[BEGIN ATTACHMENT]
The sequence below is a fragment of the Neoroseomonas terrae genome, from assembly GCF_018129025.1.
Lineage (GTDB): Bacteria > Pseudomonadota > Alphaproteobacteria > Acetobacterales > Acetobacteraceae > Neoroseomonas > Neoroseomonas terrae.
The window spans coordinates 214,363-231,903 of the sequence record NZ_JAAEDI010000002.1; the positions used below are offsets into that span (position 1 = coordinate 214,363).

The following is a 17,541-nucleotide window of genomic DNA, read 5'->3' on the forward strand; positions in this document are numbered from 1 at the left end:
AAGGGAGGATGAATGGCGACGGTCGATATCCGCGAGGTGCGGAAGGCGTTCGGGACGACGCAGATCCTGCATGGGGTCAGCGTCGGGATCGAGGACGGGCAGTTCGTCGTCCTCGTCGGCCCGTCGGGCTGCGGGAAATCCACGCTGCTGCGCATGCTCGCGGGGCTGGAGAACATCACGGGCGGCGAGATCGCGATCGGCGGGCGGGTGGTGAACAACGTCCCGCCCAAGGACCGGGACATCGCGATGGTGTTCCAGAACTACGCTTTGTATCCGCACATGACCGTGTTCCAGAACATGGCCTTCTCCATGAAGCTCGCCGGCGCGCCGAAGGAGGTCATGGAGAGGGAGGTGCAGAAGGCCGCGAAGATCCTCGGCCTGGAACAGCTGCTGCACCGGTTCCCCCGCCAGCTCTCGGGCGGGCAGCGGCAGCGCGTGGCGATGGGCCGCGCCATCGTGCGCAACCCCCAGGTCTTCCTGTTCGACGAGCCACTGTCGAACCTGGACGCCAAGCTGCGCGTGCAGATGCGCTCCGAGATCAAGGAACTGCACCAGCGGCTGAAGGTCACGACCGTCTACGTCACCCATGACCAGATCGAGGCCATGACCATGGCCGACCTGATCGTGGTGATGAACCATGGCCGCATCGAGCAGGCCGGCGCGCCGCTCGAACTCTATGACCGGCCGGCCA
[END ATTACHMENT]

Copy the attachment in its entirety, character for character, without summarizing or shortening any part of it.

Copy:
The sequence below is a fragment of the Neoroseomonas terrae genome, from assembly GCF_018129025.1.
Lineage (GTDB): Bacteria > Pseudomonadota > Alphaproteobacteria > Acetobacterales > Acetobacteraceae > Neoroseomonas > Neoroseomonas terrae.
The window spans coordinates 214,363-231,903 of the sequence record NZ_JAAEDI010000002.1; the positions used below are offsets into that span (position 1 = coordinate 214,363).

The following is a 17,541-nucleotide window of genomic DNA, read 5'->3' on the forward strand; positions in this document are numbered from 1 at the left end:
AAGGGAGGATGAATGGCGACGGTCGATATCCGCGAGGTGCGGAAGGCGTTCGGGACGACGCAGATCCTGCATGGGGTCAGCGTCGGGATCGAGGACGGGCAGTTCGTCGTCCTCGTCGGCCCGTCGGGCTGCGGGAAATCCACGCTGCTGCGCATGCTCGCGGGGCTGGAGAACATCACGGGCGGCGAGATCGCGATCGGCGGGCGGGTGGTGAACAACGTCCCGCCCAAGGACCGGGACATCGCGATGGTGTTCCAGAACTACGCTTTGTATCCGCACATGACCGTGTTCCAGAACATGGCCTTCTCCATGAAGCTCGCCGGCGCGCCGAAGGAGGTCATGGAGAGGGAGGTGCAGAAGGCCGCGAAGATCCTCGGCCTGGAACAGCTGCTGCACCGGTTCCCCCGCCAGCTCTCGGGCGGGCAGCGGCAGCGCGTGGCGATGGGCCGCGCCATCGTGCGCAACCCCCAGGTCTTCCTGTTCGACGAGCCACTGTCGAACCTGGACGCCAAGCTGCGCGTGCAGATGCGCTCCGAGATCAAGGAACTGCACCAGCGGCTGAAGGTCACGACCGTCTACGTCACCCATGACCAGATCGAGGCCATGACCATGGCCGACCTGATCGTGGTGATGAACCATGGCCGCATCGAGCAGGCCGGCGCGCCGCTCGAACTCTATGACCGGCCGGCCA